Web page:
Nature Photography: Coexistence (No. 33) – A Burst of Nature Photomontage

17 June 2019


A Burst of Nature Photomontage; Sally W. Donatello 2019 All Rights Reserved

Click onto image to enlarge. Let me know your response to this photomontage. Prints are available upon request. 


“It is by economy of means that one arrives of simplicity of expression.” Henri Cartier-Breslin


French photographer Henri Cartier-Bresson’s art was defined by his humanist philosophy. An ardent practitioner of black-and-white photojournalism he considered himself “a visual man.” He said: “I watch, watch, watch. I understand things through my eyes (Life, 15 March 1963).” And so this week as I was prancing around my gardens, I was contemplating Cartier-Bresson’s thoughts about how he expressed his artistic vision as “the decisive moment.” His work was the result of the point where the universe conspires to create a unique time when visual forces align and coalesce. 

At first I was going to have a diatribe with myself about how technology historically did not allow the instantaneous capture of an image; when one pushed the shutter button, there was a delay. It took until the twenty-first century to bring that true “decisive moment”
closer to reality. Of course, that catchy phrase means so much more than it appears to mean. Because even in that instant of discovery Cartier-Bresson made choices about light and composition and … 

What the iconic Cartier-Bresson was espousing was not necessarily replication, but the intuitive gesturing of a scene. That moment when you recognize a slice of reality, which ironically is a surrealist idea, and you must still it. The subconscious is accelerated. 

His realization that intuition was a key to creativity and the artistic process resonates loudly with me. And this week as my lush garden continues to evolve, an internal dialogue kept speaking about chance and improvisation as my own approach to the creative process: whether it’s my gardens, living space, photography, or, well, my life.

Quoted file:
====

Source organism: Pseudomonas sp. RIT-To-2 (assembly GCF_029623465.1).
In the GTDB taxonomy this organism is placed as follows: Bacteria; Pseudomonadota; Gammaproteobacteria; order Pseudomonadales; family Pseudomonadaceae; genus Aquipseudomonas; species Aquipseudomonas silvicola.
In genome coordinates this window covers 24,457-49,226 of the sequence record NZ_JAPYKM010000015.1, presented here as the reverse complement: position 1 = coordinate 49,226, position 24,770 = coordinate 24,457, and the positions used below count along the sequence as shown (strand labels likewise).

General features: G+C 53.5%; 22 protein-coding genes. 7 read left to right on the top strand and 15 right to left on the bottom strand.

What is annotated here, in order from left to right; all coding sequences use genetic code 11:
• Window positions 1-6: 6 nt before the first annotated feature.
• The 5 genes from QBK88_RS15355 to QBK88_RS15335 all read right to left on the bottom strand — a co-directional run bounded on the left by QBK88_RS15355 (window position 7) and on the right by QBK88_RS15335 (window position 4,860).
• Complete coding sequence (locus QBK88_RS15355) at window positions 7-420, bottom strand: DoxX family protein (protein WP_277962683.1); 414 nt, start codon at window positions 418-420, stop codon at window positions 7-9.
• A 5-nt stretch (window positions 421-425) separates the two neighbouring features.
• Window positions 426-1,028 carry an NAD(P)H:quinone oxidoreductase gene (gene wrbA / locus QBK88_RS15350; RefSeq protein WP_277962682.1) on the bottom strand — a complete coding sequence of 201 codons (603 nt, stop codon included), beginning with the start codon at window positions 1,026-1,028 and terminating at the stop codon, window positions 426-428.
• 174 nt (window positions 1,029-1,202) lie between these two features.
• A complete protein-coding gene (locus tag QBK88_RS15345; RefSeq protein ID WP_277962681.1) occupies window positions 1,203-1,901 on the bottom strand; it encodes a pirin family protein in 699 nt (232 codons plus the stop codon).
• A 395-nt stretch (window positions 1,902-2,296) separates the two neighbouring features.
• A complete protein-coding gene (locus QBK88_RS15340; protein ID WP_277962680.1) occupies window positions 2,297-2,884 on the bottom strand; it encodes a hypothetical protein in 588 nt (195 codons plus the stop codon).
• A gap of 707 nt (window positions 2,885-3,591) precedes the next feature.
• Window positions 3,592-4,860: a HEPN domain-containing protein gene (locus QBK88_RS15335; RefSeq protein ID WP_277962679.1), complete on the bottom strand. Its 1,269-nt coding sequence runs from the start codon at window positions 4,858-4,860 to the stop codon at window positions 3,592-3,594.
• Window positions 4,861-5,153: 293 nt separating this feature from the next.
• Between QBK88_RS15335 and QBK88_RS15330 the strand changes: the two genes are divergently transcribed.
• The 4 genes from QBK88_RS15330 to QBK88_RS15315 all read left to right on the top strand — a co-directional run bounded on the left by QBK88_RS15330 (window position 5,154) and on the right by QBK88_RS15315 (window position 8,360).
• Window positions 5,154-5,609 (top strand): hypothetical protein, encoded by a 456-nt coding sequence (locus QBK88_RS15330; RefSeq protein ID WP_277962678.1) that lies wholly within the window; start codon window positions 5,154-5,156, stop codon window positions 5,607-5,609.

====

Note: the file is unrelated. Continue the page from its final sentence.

My mixture of tamed and untamed is bound by intuition and experience and knowledge. But it is also a mixture of the joyful and the serious; it takes commitment, a concentration of effort and work to discover that unique sighting, that essence that grabs one’s full attention to recreate a visual narrative. 

Cartier-Bresson has been an influence and no matter how many times I read his words and view his photographs, I am caught in the still of his captured “decisive moments.” 

This entry was posted in Digital Art, Gardens and Gardening, Mobile Photography, Nature, Nature Photography, Photography, Photomontage, Writing and tagged , , , , , , , , . Bookmark the permalink.

30 Responses to Nature Photography: Coexistence (No. 33) – A Burst of Nature Photomontage

  1. Love the strength of the colors in your photomontage! There is a sense of “unknown” which is not the right word but I do not find a better one, sorry!

  2. Amy says:

    So beautifully captured, Sally!

  3. thirdeyemom says:

    Very beautiful Sally! I hope you are off to a wonderful summer! My garden is in full bloom! 🙂

    • Indeed, the rains, which have our water table well above average for the year, have brought lush landscapes. Spring and now summer with its constant natural surprises are bringing such emotional and visual joy as I am sure that it also has for you.

  4. Here’s a bit of the surreal for you: Cartier-Bresson was born in Chanteloup-en-Brie, so we can imagine a wolf (loup) singing (chante) in soft cheese.

  5. Tina Schell says:

    I too love Cartier-Bresson’s work and perspective on his photography Sally. You’ve captured its essence beautifully

  6. pattimoed says:

    I love the sense of movement in your image. Lovely! And your thoughts on Cartier-Bresson are illuminating! I’m so glad you’re reveling in the joy of the season!

  7. Lignum Draco says:

    The concept of the decisive moment resonates on many levels. As does your photomontage, “survival at risk”.

  8. I think that it’s all about ‘being’ there while you are busy being ‘there’. The trick is to learn something from each decisive moment so that in the future we can be more present in the next moment that we have to make a decision in. A bit airy-fairy today, but it makes sense on this side of the keyboard.

    I like your choice to use purple and black in this photo. It adds an element of urgency to the risk- factor.

  9. restlessjo says:

    Cartier-Bresson is a fine influence to have, Sally. Enjoy your garden! 🙂 🙂

  10. smilecalm says:

    wonderful photography
    lesson on moments
    captured 🙂

  11. Su Leslie says:

    I think humanity is experiencing a’decisive moment’, and you have captured that sense of challenge and foreboding very well.

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